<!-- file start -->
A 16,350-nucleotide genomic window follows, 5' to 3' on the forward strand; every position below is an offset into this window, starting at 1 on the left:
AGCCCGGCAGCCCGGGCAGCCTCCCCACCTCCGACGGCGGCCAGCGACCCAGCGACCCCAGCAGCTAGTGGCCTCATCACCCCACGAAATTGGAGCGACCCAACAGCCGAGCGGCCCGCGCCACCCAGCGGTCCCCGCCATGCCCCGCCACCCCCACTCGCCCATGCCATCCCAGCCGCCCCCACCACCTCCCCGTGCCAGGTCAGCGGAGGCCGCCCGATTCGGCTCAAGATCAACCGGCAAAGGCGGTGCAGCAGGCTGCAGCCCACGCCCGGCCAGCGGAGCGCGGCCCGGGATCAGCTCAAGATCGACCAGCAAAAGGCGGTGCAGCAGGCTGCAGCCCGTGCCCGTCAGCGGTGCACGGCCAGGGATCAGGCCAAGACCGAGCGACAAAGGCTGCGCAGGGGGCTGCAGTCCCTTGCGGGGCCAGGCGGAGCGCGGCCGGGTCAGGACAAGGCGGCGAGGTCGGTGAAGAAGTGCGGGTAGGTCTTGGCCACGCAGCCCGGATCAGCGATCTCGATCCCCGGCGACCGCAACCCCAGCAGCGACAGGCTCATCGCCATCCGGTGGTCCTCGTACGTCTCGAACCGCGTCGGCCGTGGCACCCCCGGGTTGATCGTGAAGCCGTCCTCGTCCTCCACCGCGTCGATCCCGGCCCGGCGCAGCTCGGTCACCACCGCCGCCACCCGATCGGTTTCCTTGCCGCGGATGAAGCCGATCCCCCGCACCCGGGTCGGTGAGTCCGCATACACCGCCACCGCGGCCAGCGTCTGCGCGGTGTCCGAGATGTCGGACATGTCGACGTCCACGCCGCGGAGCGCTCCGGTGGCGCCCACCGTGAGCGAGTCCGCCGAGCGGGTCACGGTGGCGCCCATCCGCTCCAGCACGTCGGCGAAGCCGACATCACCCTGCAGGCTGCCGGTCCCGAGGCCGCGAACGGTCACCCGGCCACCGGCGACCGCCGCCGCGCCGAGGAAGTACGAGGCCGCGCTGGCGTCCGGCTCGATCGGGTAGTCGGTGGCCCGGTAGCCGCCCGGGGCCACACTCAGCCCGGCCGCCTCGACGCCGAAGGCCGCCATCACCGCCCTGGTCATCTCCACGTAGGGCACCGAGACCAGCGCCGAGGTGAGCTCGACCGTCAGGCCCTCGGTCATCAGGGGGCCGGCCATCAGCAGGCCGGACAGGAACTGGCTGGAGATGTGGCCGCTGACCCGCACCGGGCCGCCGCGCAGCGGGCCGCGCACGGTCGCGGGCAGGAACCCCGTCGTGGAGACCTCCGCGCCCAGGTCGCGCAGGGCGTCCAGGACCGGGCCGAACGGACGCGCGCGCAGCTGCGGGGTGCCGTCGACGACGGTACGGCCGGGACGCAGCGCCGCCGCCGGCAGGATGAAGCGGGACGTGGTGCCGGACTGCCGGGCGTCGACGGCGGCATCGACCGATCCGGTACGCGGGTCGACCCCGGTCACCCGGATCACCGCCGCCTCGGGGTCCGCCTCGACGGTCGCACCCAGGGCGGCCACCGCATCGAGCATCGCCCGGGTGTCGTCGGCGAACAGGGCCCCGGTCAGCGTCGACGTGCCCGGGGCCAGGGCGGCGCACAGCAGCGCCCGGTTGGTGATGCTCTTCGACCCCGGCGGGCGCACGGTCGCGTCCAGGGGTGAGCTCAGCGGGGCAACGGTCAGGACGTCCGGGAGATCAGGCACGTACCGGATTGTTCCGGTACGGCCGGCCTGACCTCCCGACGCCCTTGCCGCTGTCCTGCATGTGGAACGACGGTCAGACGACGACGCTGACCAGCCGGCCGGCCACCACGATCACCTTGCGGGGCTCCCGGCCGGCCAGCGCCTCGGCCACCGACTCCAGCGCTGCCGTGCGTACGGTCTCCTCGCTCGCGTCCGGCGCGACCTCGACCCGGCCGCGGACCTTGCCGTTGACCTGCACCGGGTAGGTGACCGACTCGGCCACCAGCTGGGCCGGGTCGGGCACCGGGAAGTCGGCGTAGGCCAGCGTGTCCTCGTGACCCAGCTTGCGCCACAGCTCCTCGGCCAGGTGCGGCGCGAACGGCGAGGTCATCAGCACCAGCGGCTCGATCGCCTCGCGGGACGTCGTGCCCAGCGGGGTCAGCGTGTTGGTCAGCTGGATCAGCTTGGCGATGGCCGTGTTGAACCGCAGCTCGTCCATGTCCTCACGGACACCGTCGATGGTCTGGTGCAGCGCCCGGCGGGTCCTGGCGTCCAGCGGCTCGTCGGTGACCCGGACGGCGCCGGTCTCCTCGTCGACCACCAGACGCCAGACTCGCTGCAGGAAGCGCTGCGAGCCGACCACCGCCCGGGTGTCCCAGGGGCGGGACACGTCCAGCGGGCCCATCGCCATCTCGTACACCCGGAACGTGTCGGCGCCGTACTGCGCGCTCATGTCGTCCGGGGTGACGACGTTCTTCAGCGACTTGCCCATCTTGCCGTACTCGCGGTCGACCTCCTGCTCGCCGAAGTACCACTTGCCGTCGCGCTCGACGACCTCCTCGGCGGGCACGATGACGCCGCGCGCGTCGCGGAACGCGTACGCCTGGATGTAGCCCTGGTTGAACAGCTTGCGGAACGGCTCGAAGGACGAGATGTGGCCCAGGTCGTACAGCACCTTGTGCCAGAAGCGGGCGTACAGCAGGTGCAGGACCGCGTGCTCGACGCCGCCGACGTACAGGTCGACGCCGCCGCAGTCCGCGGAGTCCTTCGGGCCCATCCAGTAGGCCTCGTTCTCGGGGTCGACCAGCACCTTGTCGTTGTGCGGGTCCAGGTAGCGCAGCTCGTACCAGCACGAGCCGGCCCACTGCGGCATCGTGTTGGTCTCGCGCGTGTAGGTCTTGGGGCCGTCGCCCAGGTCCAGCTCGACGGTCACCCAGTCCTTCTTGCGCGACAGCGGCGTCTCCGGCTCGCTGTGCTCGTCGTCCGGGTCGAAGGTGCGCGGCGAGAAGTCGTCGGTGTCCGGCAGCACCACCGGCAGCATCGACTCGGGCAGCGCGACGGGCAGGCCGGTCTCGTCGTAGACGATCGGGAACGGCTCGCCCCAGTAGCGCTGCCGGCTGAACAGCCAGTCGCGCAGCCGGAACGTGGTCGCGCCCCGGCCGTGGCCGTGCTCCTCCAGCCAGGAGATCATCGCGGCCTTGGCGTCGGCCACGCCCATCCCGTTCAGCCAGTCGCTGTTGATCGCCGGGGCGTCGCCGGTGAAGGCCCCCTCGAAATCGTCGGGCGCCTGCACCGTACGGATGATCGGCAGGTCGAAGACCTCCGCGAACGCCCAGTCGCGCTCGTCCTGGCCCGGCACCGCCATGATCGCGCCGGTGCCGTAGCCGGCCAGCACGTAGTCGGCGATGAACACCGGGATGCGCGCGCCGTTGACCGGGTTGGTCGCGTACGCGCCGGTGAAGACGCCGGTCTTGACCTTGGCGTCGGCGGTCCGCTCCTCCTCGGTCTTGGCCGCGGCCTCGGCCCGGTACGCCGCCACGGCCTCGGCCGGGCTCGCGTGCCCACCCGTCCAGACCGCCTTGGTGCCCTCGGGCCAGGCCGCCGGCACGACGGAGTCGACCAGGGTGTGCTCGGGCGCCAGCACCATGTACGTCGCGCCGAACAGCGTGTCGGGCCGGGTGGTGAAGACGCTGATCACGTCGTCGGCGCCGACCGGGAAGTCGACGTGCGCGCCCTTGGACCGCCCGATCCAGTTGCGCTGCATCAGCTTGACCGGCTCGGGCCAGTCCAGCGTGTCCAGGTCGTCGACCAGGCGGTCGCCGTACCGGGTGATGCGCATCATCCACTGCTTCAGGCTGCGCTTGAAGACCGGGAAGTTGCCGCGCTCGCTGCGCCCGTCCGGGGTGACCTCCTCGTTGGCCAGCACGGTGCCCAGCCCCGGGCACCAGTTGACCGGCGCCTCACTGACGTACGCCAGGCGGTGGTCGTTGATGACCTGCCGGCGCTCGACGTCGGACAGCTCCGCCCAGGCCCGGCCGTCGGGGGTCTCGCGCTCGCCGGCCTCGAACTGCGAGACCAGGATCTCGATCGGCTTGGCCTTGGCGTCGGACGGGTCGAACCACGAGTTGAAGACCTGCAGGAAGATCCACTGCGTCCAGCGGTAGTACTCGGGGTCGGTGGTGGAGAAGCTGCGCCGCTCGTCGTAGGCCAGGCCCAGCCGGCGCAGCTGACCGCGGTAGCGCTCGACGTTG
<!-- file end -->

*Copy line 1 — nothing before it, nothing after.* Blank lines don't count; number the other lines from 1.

A 16,350-nucleotide genomic window follows, 5' to 3' on the forward strand; every position below is an offset into this window, starting at 1 on the left: